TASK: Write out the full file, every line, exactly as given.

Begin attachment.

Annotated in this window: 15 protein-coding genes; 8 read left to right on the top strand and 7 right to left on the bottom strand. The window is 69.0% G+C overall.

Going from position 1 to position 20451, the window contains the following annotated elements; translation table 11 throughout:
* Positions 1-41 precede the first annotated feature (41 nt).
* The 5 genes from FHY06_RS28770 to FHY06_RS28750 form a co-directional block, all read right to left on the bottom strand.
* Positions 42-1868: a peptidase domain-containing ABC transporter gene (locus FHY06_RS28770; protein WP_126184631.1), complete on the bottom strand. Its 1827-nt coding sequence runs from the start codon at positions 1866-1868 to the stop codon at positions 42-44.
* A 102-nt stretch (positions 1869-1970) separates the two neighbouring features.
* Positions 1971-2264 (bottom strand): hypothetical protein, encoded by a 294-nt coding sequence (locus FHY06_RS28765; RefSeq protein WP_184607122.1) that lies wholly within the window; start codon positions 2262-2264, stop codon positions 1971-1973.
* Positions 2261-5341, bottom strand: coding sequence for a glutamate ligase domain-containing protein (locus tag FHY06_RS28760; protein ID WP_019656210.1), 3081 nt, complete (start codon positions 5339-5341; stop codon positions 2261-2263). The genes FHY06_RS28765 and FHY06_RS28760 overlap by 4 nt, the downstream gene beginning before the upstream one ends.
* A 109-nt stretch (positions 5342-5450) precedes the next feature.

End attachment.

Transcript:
Annotated in this window: 15 protein-coding genes; 8 read left to right on the top strand and 7 right to left on the bottom strand. The window is 69.0% G+C overall.

Going from position 1 to position 20451, the window contains the following annotated elements; translation table 11 throughout:
* Positions 1-41 precede the first annotated feature (41 nt).
* The 5 genes from FHY06_RS28770 to FHY06_RS28750 form a co-directional block, all read right to left on the bottom strand.
* Positions 42-1868: a peptidase domain-containing ABC transporter gene (locus FHY06_RS28770; protein WP_126184631.1), complete on the bottom strand. Its 1827-nt coding sequence runs from the start codon at positions 1866-1868 to the stop codon at positions 42-44.
* A 102-nt stretch (positions 1869-1970) separates the two neighbouring features.
* Positions 1971-2264 (bottom strand): hypothetical protein, encoded by a 294-nt coding sequence (locus FHY06_RS28765; RefSeq protein WP_184607122.1) that lies wholly within the window; start codon positions 2262-2264, stop codon positions 1971-1973.
* Positions 2261-5341, bottom strand: coding sequence for a glutamate ligase domain-containing protein (locus tag FHY06_RS28760; protein ID WP_019656210.1), 3081 nt, complete (start codon positions 5339-5341; stop codon positions 2261-2263). The genes FHY06_RS28765 and FHY06_RS28760 overlap by 4 nt, the downstream gene beginning before the upstream one ends.
* A 109-nt stretch (positions 5342-5450) precedes the next feature.